While thousands marched across Texas in remembrance of Martin Luther King Jr. on Monday, workers in Austin were finishing up preparations at the Capitol for Tuesday’s inauguration of Gov. Greg Abbott and Lt. Gov. Dan Patrick. Their swearing-in, on a bright, clear afternoon in Central Texas, marked a complete a change in state leadership and a new era in Texas politics, so we ease into this week’s playlist of the news with pianist Bill Evans' solo rendition of “On a Clear Day.”
The easiest way to enjoy the playlist is to download Spotify, a free program. But even without it, you can still follow along. Here are the other selections for the week:
Thousands were in attendance as Abbott and Patrick took office on a massive podium on the south side of the Capitol, a gigantic Texas flag behind them. A Texas-sized barbecue followed, a parade after that. Jets soared overhead, a 21-cannon salute rattled downtown office windows and soldiers and bands and boy scouts marched up Congress Avenue. All that pomp and circumstance of course reminded us of Edward Elgar, but that seemed too easy, so we went with “Parade” by Matchbox 20.
With that final transition in place, it was time to get to work, and the state Senate did just that, voting 20-10 on Wednesday to overturn the long-standing two-thirds rule. All the lamentation and celebration around the rule’s downfall made us think of “Tradition” from Fiddler on the Roof.
The 2016 presidential contest might seem like a long ways off, but with an already crowded field of potential contenders (many with a significant Texas connection) making moves, we unveiled our 2016 Presidential Election page. Before it’s all over, we’ll all be like Austin’s own Blaze Foley, just trying to get through “Election Day.”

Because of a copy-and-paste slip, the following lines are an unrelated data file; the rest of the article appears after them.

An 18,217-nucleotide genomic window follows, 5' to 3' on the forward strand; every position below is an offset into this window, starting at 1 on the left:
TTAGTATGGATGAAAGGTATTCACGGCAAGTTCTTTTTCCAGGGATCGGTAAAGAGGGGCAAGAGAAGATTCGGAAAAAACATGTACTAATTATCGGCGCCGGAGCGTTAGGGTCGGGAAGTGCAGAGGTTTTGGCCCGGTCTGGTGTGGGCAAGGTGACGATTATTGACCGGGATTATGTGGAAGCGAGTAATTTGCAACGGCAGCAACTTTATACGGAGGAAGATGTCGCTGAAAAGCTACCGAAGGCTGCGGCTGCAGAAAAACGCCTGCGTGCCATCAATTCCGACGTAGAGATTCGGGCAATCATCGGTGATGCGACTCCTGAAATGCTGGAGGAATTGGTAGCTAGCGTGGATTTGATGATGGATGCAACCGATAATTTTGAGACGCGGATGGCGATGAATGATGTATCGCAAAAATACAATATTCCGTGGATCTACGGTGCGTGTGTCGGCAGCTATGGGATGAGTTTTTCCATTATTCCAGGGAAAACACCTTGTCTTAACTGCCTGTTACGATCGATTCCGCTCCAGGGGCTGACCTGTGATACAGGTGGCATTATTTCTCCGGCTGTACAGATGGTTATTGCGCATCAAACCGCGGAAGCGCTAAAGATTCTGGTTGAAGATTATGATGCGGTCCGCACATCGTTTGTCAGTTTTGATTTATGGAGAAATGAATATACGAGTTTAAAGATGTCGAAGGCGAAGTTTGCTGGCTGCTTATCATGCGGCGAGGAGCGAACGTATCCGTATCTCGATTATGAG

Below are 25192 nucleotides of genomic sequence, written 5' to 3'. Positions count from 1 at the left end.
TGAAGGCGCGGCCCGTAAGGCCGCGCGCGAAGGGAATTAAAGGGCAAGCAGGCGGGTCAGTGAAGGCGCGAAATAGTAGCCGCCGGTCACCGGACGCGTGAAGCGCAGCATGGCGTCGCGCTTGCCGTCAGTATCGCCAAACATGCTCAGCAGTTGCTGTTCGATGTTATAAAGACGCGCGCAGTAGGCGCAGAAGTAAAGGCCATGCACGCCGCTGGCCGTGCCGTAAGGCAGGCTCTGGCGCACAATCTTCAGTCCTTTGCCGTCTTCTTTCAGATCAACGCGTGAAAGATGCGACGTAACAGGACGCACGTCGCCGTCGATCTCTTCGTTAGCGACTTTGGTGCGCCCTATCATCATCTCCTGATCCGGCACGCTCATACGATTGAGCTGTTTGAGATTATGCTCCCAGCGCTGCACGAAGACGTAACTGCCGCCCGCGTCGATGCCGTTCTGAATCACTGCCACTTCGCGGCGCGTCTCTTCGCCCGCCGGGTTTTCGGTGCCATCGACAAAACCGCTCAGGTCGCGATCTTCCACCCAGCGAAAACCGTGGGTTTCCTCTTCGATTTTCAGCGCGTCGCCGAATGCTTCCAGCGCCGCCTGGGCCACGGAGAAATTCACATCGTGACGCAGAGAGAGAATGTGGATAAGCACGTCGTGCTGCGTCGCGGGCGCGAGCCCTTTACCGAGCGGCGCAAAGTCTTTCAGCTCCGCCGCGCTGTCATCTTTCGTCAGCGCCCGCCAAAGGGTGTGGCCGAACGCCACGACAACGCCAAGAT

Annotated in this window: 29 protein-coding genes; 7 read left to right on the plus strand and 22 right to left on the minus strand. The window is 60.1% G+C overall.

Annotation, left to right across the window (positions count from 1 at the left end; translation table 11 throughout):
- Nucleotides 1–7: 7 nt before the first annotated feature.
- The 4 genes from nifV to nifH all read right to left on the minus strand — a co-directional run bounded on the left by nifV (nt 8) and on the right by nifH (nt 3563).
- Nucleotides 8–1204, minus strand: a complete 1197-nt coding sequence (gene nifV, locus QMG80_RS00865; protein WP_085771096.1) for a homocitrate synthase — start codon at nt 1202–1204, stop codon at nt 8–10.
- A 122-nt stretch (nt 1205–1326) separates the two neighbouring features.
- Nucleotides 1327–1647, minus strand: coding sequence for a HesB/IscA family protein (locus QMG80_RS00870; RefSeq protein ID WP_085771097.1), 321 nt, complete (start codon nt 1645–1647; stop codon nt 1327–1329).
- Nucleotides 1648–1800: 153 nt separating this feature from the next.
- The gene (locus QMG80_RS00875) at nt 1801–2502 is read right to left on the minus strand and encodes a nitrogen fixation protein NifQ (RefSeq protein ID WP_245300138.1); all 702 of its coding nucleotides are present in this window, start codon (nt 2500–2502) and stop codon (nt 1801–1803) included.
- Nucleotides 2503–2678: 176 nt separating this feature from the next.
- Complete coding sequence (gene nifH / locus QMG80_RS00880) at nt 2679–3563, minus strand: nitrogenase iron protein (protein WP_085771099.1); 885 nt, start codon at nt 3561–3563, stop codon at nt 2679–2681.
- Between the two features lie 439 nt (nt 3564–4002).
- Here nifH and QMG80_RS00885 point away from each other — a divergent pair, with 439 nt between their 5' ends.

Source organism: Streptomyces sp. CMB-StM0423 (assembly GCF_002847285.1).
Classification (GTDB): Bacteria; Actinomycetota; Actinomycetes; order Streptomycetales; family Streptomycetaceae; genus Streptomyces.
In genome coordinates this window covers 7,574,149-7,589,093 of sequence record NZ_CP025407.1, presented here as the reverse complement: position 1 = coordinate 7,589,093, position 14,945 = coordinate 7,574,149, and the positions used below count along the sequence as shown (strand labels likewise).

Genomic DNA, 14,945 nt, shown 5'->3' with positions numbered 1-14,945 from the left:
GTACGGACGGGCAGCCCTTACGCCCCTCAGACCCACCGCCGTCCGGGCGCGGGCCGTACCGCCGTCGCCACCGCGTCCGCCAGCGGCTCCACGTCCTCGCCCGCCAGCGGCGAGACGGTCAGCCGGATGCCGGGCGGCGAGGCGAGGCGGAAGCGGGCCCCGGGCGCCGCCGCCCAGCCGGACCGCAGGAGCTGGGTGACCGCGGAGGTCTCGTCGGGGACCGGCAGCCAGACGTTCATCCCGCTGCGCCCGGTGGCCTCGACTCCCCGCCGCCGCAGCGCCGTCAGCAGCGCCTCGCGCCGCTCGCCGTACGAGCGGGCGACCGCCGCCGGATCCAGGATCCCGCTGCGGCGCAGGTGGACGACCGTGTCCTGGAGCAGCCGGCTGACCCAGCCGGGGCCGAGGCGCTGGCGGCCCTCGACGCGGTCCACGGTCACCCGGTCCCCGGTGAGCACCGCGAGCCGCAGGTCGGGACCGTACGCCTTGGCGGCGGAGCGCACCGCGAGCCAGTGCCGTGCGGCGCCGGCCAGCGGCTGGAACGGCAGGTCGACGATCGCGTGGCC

Speaking of presidents: Barack Obama delivered his State of the Union address on Tuesday night. Tribune D.C. Bureau Chief Abby Livingston circulated around Capitol Hill after the speech. Reactions predictably fell along party lines, with Republican Sens. John Cornyn and Ted Cruz decrying the speech, while U.S. Rep. Joaquin Castro, D-San Antonio, defended it, all of which brought to mind Jaco Pastorius’ “Three Views of a Secret.”
Livingston had another story related to presidential aspirations this week as she profiled Houston lawyer Terry Giles, who heads up Republican (and noted surgeon) Ben Carson's nascent campaign for the highest office in the land. Giles has been involved with some very well-known people in his career as an attorney, including opposing Anna Nicole Smith in court. In that case, he wound up marrying an opposing attorney — so naturally we went straight to “Lawyers In Love” by Jackson Browne.
Alana Rocha and Justin Dehn started an eight-part series this week called “State of Mind: Community Concerns Come to the Capitol.” Part three of the series centers on fracking in urban areas and the growing tension therein — which got us thinking of “Way Down in the Hole” by the Blind Boys of Alabama.
Late Friday, Lt. Gov. Dan Patrick released his Senate committee assignments. The big news was his choice of second-term Sen. Larry Taylor, R-Friendswood, to lead the all-important Committee on Education. Observers will be studying Patrick's selections across all the committees for clues to his political acumen, so we turned to George Jones singing “Choices.”
Finally, we announced the dates for our 2015 Tribune Festival — from Oct. 16-18, we’ll be hosting 200 speakers across 11 tracks in a kind of three-day Woodstock for wonks, so we’re closing with two pieces: recently-departed British rocker Joe Cocker singing “With a Little Help From My Friends,” and conductor Leonard Bernstein leading the New York Philharmonic in Johannes Brahms’ "Academic Festival Overture.”